“If it is called off you feel very disappointed. You know it is not your fault and that you have done your best. You prepare for what might happen. If there is a possibility of snow you get the referee in early to make an inspection,” he said.Overall Roy has found that the condition of his pitch has met with approval all round. “I can be a bit difficult at times because of the weather conditions but people don’t complain about it.”
‘He is now working under his twelfth manager at Turf Moor and was first employed when Jimmy Adamson held the post replacing John Jameson who taught him the ins and outs of the job. During his time there he has met some of the greatest names in the game including Denis Law, Kevin Keegan and Kenny Dalglish. But his meeting with one man stands out in his memory.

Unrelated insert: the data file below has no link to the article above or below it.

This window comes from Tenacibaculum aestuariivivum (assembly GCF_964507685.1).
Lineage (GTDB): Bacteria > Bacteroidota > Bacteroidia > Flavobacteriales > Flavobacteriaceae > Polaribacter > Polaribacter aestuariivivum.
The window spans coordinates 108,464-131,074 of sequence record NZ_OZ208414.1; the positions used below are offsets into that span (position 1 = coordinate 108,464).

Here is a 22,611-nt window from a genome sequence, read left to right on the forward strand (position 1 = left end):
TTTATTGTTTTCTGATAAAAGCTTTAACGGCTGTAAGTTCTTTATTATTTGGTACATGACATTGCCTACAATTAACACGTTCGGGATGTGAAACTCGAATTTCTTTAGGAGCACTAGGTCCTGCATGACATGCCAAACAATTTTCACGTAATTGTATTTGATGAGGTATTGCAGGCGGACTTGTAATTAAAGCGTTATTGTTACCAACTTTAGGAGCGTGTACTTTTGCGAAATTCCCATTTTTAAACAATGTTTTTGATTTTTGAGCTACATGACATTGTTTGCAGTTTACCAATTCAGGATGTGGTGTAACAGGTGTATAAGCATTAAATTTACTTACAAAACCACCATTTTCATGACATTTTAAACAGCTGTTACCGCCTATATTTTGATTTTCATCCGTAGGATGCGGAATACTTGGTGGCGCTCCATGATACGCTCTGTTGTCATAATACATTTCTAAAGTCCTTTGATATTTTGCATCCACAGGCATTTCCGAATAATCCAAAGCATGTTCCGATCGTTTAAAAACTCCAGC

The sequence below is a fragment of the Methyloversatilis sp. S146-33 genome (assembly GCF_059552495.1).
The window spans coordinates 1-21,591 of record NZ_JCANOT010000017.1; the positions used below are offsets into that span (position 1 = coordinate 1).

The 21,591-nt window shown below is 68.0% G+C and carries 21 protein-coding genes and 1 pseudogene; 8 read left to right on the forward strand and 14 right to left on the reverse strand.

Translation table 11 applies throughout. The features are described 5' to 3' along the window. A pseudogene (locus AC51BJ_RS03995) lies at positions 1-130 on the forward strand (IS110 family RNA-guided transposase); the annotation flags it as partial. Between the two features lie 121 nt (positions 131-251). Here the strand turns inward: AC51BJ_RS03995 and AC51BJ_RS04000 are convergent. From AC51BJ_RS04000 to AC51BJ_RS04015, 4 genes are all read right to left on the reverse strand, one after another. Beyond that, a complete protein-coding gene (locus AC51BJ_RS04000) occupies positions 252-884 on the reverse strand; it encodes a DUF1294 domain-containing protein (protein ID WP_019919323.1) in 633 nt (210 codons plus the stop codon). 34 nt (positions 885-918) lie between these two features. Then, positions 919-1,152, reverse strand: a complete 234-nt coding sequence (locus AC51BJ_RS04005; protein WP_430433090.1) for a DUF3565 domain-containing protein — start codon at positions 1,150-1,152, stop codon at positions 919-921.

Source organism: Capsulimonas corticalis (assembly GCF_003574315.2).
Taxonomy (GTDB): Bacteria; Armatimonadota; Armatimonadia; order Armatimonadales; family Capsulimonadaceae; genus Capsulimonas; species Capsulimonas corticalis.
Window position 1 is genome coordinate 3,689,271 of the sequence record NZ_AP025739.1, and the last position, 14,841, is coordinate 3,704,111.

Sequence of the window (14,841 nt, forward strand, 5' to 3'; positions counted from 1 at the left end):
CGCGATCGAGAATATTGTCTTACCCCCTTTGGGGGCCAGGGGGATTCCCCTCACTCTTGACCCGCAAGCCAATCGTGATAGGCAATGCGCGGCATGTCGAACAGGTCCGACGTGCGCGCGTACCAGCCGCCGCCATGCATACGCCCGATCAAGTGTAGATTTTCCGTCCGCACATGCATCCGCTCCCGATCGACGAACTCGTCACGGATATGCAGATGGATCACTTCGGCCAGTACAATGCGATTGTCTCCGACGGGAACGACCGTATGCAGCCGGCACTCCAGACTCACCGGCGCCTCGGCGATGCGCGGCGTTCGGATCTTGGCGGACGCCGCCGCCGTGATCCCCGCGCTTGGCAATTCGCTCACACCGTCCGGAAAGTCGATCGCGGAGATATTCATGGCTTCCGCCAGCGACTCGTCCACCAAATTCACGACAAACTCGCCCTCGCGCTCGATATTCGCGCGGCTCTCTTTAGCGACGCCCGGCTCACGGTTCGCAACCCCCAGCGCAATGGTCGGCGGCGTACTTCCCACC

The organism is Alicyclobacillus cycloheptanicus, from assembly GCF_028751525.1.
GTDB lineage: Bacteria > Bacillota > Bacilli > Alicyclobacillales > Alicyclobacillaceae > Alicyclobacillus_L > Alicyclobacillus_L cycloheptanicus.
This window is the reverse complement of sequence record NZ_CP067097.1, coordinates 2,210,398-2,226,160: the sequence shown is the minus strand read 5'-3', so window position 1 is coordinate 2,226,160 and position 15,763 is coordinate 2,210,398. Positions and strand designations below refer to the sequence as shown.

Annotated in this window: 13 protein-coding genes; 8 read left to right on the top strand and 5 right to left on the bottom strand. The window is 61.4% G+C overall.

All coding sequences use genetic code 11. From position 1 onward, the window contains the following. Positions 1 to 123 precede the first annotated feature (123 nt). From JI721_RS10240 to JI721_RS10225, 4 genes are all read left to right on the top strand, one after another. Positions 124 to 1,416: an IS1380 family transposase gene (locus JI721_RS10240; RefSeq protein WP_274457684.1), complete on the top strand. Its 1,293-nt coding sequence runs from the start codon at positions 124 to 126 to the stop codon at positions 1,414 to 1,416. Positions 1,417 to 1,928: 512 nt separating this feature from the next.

“The most interesting man I met was Bill Shankly. He talked sense. One of the most pleasing things about this game is the people you meet. I read so much about the bad side of football but there are more good people in the game than bad.”
There were indeed snitterings of snow across East Lancashire the day before the game; in Leeds it was a day for sitting in front of the fire watching Sky Soccer Saturday, results not all that helpful to Burnley with Middlesbrough winning on Friday night with an extra –time penalty. Other results conspired to put Burnley down to fifth.